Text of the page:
With Pat’s careful and positive encouragement, I am hopeful that I can bring all these aspects together to achieve some level of success. However, talent might have some small part to play. As the days unfold, I am amazed that the paint on paper is taking shape, and amazingly enough, it appears that the subject is somewhat recognizable. Thanks Pat!

During the week we explore the local area and visit a number of very quaint hillside towns including Radda in Chianti, Castelino, Pienza and of course Siena.

This wonderful medieval town which has the amazing and famous shell-shaped Piazza del Campo where the colourful Palio (horse race) is run twice a year in summer. Siena is divided into 17 ‘contrade’, that means ‘little boroughs’, which have their own traditions and colours. They are fierce rivals, and the Palio is an event where this rivaly is played out to the enjoyment of the boisterous and partisan crowd. The race is run in the piazza and the riders ride bareback and grip on for dear life as their horses tear around the square.

There was no horse race there on the day we visited but there were plenty of tourists. This is a great opportunity for a spot of people watching at any one of the cafes and bars that surround the piazza. Sitting there in the warm autumn sun, drinking an espresso (or a wine) and watching the passing parade is a real Italian pastime. As one of the ancient cities of Italy, it is a small city with winding lanes and small alleys, so a good map and a sence of direction are needed to navigate this labarynth.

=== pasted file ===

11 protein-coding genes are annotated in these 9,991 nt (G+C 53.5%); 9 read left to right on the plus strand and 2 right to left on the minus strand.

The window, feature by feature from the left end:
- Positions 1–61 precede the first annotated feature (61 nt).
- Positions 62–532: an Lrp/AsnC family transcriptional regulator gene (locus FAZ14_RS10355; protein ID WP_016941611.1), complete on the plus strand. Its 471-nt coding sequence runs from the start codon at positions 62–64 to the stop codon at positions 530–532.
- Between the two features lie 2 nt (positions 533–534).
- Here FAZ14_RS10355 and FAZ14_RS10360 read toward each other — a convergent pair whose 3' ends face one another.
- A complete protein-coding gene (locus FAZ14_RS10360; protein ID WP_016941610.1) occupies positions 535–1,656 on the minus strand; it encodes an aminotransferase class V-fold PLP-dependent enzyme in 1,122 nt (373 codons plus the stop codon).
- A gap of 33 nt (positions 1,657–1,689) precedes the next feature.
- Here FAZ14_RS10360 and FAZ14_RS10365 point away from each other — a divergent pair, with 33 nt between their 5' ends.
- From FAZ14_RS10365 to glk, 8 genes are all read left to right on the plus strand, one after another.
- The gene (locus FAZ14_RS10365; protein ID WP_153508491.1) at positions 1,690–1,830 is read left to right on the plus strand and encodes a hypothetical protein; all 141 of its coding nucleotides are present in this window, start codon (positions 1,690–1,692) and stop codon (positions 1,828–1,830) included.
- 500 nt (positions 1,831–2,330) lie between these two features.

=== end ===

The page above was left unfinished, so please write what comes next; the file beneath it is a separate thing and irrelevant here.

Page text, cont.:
The day passes quickly with a visit to the Duomo – a magnificent structure, striking in its black and white external façade which is adorned with sculptures. The towers, turrets and spires are all richly decorated. The present building was begun in the early 13 Century and the cupola was finished in 1464. The dramatic interior has a pavement of marble mosaics — the work of masters of the fifteenth century depicting scenes from the Old Testament.

Siena is famous for its confectionaries that include Ricciarelli biscuits, gingerbread and delicious sweets made of honey and almonds. However,  a day cannot go by in Italy without a gelato. You must make a trip to GROM. This is a unique gelato experience. They make gelato and sorbet the old-fashioned way with real seasonal ingredients and methods that are reflected in the quality and taste of their gelato. Here are some of their exciting flavours…

• Caramello al sale
• Cassata siciliana
• Liquirizia
• Marron Glacé
• Tiramisù
• Zabaione

Interested in painting? Visit http://patfiorello.com/
More info on San Fedele – info@borgosanfedele.com http://www.borgosanfedele.com/en/history.htm
Need a holiday https://www.ilchiostro.com/

Next blog I will be in Roma… stand by for some food, fun and fantastic sites….

Categories: Food, Wine and Cooking, Italy, Language, Photography, Recipes, Travel, Uncategorized, Wine | Tags: , , , , , , , , , , , , , , , , , , , | 1 Comment

Blog at WordPress.com.

%d bloggers like this: